PwPD-4’s utterance on line 02 is difficult to understand in this context and there is therefore a pragmatic problem with it. CP-4 continues on lines 07–08 by asking if he wants a picture of something else, but PwPD-4’s inaudible response (on line 09) results in another request for repair by CP-4. On lines 09–13, PwPD-4 again tries to explain what he means. His speech is severely dysarthric here and on line 10, CP-4 requests clarification after PwPD-4 has had difficulties to start his speech, in line 09. Then, on line 12, she seems to be able to interpret what he says because she asks supplementary questions. She argues that he already has the photos he is asking for. The problem is not solved until line 15, where PwPD-4 manages to explain that he wants the pictures to be bigger. CP-4 finally understands what he means and provides him with the missing word “enlarge” (line 16), and the couple can then continue looking through the album.
There are a number of factors that contribute to this rather long repair sequence. Firstly, PwPD-4’s utterance “put in a photo” follows a one-second long pause (line 02), which indicates that he is having problems finding the words he needs to express what he wants to say. The expression “put in photo” should not be regarded as paraphasia, or an unintended mix up of words. It may instead be a first, intentional or unintentional, attempt to find a way of conveying that he wants to have an enlarged photo put in the album when he is unable to find the correct word. That is, to make a circumlocution. It is impossible to say whether this is a conscious strategy or an automatic adaptation to his word retrieval difficulties, but whichever it is, it is insufficient here and results in a pragmatic problem. His wife is unable to understand him and he relies on her to repair here. When he responds to CP-4’s questions, he is finally able to retrieve the word larger, and this then helps CP-4 understand him and complete the repair. However, there is not only a word retrieval problem and a circumlocution strategy here, but the husband’s motor speech disorder also creates difficulties. These problems compound one another such that it takes time to sort out the communication.
3.3. Pragmatic Problem Due to Topic Shift and Timing of Information
The example in Figure 4 above highlights an important feature of communication problems in PD that was noted throughout the data. This is that several sources of difficulty tend to co-exist when people with PD have trouble making themselves understood. In the next extract, a topic shift seems to be the main problem, but this is compounded by dysarthric speech.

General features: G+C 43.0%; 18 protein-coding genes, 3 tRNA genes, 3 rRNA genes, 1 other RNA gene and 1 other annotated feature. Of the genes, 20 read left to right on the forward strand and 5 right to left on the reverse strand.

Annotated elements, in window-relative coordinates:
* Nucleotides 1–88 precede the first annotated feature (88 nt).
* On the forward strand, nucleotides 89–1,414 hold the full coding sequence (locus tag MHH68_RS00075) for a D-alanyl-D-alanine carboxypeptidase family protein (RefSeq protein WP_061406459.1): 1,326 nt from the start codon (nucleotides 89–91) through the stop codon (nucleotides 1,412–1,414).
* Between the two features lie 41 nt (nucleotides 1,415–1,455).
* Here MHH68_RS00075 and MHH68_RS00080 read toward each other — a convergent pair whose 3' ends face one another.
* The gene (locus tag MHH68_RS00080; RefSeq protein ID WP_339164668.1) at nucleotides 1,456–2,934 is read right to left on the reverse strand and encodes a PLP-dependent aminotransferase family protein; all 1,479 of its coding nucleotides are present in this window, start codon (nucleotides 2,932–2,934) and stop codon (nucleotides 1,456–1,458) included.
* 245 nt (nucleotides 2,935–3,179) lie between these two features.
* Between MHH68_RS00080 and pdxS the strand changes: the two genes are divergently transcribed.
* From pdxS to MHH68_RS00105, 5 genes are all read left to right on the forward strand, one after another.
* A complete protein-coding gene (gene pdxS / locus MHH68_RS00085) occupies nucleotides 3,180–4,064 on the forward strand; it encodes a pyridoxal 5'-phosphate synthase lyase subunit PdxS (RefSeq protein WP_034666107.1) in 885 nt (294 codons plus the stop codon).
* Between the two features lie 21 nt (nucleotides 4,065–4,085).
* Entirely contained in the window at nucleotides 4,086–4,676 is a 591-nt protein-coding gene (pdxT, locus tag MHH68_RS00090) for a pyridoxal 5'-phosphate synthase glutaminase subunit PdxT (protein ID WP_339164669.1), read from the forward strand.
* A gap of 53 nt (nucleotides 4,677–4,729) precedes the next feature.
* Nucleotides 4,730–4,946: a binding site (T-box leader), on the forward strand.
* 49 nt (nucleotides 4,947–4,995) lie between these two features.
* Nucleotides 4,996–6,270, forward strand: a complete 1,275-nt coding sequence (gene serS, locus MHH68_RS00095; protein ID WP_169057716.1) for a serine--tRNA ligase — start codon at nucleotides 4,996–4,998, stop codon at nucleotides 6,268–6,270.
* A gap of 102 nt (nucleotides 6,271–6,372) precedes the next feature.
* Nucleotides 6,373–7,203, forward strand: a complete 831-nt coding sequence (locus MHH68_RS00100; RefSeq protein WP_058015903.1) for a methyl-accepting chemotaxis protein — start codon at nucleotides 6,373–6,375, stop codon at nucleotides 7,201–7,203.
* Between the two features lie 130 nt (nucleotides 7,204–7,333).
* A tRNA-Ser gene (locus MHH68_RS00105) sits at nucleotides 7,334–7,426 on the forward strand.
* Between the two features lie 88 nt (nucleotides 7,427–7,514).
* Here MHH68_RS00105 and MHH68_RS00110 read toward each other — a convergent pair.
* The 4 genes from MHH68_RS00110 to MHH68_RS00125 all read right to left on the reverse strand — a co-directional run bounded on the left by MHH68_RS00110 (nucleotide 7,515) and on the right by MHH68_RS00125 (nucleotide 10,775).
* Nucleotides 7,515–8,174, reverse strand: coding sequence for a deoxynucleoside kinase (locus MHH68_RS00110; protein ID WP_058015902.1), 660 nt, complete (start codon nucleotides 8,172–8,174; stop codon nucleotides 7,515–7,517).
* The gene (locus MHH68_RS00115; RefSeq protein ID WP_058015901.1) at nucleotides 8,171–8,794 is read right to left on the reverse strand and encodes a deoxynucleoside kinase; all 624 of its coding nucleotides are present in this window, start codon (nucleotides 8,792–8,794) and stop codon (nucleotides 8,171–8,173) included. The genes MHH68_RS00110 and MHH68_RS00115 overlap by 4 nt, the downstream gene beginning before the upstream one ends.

The extract in Figure 5 is drawn from a conversation held by Dyad 2. PwPD-2 is not noticeably cognitively affected by his disease, and only a few word retrieval problems occur in his conversations. However, his facial expressions, posture, and speed and range of movements are clearly limited. His articulation is imprecise and his voice is very soft and leaky. CP-2’s main strategy for dealing with this is to ask him to clarify and to make suggestions for what she believes he just said.
In the extract in Figure 5, the couple is sitting by the coffee table in their living room. The main topic of their conversation has been how to build a steel frame over PwPD-2’s bed so that he will be able to get in and out of the bed and control the TV by himself. The extract starts with CP-2 abandoning this main topic to comment on their cat, which is lying down by one of the video-camera bags. PwPD-2 does not contribute to the new topic introduced by CP-2 in line 01 and the two pauses that follow (line 02 and 04) indicate that the topic is about to be closed, although CP-2 elaborates on it on line 03. After the two-second pause on line 04, the topic seems to have been exhausted and she looks at her watch. On line 06, PwPD-2 introduces a new topic by saying: “the antenna”. On line 07, CP-2 initiates a repair by asking for clarification and PwPD-2 elaborates on the topic of the antenna (line 08). On line 09, it seems CP-2 believes she has understood and asks a question in line with her interpretation of what her husband said. However, it is in fact not at all related to what he said. He rejects her interpretation and repeats the word “the antenna” (line 10). When CP-2 confirms the correct word (line 11), the topic is established and the conversation can move on.